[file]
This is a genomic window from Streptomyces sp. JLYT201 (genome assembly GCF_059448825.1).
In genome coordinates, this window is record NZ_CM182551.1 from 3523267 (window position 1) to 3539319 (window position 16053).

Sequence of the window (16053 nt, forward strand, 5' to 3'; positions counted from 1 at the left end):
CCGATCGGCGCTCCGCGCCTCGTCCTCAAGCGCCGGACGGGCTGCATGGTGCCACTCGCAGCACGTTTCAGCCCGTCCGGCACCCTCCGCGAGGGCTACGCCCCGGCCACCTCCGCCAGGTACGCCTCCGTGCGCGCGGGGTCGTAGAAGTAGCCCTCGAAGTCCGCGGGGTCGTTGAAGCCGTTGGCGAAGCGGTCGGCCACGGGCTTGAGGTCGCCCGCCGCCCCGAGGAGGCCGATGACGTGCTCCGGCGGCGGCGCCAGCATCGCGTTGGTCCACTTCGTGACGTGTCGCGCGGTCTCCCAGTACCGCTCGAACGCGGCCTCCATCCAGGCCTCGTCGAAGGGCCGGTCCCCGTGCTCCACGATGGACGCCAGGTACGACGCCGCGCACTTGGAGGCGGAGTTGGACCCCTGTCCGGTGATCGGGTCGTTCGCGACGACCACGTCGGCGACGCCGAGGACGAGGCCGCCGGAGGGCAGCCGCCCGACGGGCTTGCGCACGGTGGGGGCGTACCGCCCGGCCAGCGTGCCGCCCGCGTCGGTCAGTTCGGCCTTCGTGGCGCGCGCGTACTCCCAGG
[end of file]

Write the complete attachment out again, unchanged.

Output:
This is a genomic window from Streptomyces sp. JLYT201 (genome assembly GCF_059448825.1).
In genome coordinates, this window is record NZ_CM182551.1 from 3523267 (window position 1) to 3539319 (window position 16053).

Sequence of the window (16053 nt, forward strand, 5' to 3'; positions counted from 1 at the left end):
CCGATCGGCGCTCCGCGCCTCGTCCTCAAGCGCCGGACGGGCTGCATGGTGCCACTCGCAGCACGTTTCAGCCCGTCCGGCACCCTCCGCGAGGGCTACGCCCCGGCCACCTCCGCCAGGTACGCCTCCGTGCGCGCGGGGTCGTAGAAGTAGCCCTCGAAGTCCGCGGGGTCGTTGAAGCCGTTGGCGAAGCGGTCGGCCACGGGCTTGAGGTCGCCCGCCGCCCCGAGGAGGCCGATGACGTGCTCCGGCGGCGGCGCCAGCATCGCGTTGGTCCACTTCGTGACGTGTCGCGCGGTCTCCCAGTACCGCTCGAACGCGGCCTCCATCCAGGCCTCGTCGAAGGGCCGGTCCCCGTGCTCCACGATGGACGCCAGGTACGACGCCGCGCACTTGGAGGCGGAGTTGGACCCCTGTCCGGTGATCGGGTCGTTCGCGACGACCACGTCGGCGACGCCGAGGACGAGGCCGCCGGAGGGCAGCCGCCCGACGGGCTTGCGCACGGTGGGGGCGTACCGCCCGGCCAGCGTGCCGCCCGCGTCGGTCAGTTCGGCCTTCGTGGCGCGCGCGTACTCCCAGG